The amplifier is remote-controllable for overall volume, as well as low-bass output below 100Hz over a 12dB range; a Midrange control adjusts the woofer's output in the crossover range in 1dB increments. The Kaya amplifier also has one very irritating ergonomic feature—its WBT binding posts (footnote 1) are arranged with their slots at 180 degrees to each other. The tails of my current reference speaker cables, the Cardas Golden References, were not long enough to both cross and reach the slots, so I was forced to use Monster X-Terminator banana plugs with the Cardases. (The X-Terminators had a tendency to pop out of the banana jacks in the center of the amp's binding posts.)
The Kaya's appearance is Scandinavian-modern elegant—tall and slim, with lovely maple veneers and brushed-aluminum facing combining to capture a graceful, light feeling. It's the antithesis of a big, dark, Darth Vaderish box. Side "wings" flow down from the panel's top to the top of the woofer cabinet, and though I could hear a resonance when I tapped the wings' surfaces, that resonance appears to be below the point at which the panel crosses over. John Atkinson's measurements will doubtless ferret out the truth.
Setup was not overly difficult. Innersound designer Roger Sanders has not tried to counteract the natural beaminess of electrostatics at high frequencies, so the Kayas required a considerable amount of toe-in and, for nearfield listening, some back-to-front downtilt. After Wes Bender left, I played around with the Kayas' positions, eventually toeing them in a bit less, so that I could see the merest sliver of the woofer cabinet's side from my listening position. They also liked being placed a bit closer to the front wall than I'm used to. Their final positions were 33" from the sidewalls to the speakers' centers, and 45" from the front wall; this provided a good combination of bass reinforcement and soundstage dimensions.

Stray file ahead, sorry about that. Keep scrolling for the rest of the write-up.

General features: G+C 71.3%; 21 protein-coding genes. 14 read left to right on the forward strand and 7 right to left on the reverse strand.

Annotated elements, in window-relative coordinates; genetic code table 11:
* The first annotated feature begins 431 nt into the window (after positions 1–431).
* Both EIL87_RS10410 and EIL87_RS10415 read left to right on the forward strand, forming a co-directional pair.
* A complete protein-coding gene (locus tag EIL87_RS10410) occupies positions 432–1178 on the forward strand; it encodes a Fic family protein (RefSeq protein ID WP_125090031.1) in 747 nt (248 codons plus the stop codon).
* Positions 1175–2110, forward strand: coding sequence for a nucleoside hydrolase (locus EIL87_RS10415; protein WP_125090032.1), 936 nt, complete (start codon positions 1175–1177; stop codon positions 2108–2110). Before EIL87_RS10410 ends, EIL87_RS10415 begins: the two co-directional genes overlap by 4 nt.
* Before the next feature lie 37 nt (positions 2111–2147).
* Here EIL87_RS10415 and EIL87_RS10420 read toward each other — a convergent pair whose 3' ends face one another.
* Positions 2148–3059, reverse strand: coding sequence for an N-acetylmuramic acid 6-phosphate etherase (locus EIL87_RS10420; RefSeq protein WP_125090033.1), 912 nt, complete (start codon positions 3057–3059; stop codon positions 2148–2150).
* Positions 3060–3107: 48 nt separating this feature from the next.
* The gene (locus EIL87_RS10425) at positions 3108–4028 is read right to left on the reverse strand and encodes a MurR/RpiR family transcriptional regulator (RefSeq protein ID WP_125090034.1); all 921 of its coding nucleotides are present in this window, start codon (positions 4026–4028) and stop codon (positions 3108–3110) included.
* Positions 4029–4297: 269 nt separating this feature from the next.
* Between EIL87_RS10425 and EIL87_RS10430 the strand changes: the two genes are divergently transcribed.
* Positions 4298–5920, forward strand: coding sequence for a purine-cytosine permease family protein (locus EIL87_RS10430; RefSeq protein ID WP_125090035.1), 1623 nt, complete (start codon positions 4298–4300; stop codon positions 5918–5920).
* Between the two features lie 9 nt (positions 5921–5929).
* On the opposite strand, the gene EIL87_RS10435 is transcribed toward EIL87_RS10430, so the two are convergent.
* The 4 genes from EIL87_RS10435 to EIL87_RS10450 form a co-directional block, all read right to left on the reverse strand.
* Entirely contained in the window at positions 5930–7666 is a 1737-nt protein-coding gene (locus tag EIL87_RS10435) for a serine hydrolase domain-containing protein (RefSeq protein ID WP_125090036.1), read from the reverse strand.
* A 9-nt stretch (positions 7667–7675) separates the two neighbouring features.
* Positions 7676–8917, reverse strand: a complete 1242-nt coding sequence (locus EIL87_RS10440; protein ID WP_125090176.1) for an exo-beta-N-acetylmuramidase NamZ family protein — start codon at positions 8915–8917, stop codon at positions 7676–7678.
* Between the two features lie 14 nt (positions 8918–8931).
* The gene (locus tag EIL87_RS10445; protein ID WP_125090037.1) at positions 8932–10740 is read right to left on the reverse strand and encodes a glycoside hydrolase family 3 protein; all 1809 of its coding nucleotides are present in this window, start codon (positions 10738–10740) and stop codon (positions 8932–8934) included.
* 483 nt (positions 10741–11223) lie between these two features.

You're the top
I've listened to a good many excellent dynamic speakers, and have described a few as sounding "electrostatic-like." And some of them did have electrostatic-like qualities—there's no question that, in its phenomenal extension and remarkable (once broken in) sweetness, the beryllium tweeter in Focal-JMlab's latest, Be series of Utopias is the finest dome tweeter I've ever heard.
The Kaya's Ultra Stat panel was also very much the real deal, but as only a great electrostat can be. The Kaya resolved spatial information and instrumental and vocal details with stunning acuity. The more elaborate the music—be it the performance of Liszt's Piano Concerto 2 by Sviatoslav Richter, Kiril Kondrashin, and the London Symphony (LP, Philips 6880 046, footnote 2), or the complex layers of deliciously addictive techno-pop in Sugar's "Heart and Soul" (Japanese CD single, Toys Factory TFCC-89110)—the more the Kaya showed. The Kaya could split hairs to as fine a degree as I have heard from any speaker, and delivered extraordinary and, quite possibly, standard-setting transparency, regardless of the type of music I played through them.
Footnote 1: While they sound perfectly fine, I abominate these plastic-covered, slotted, Euro-nanny terminals more than earaches and watered booze combined. They don't fit a Postman terminal wrench, and I'm always in fear that using an adjustable wrench on them will crack the slick plastic that resists so well any attempt with the fingers to tighten them down firmly.—Paul Bolin
Footnote 2: This gem was recorded by the famous Mercury Living Presence team of Wilma Cozart Fine, C. Robert Fine, and Robert Eberenz.—Paul Bolin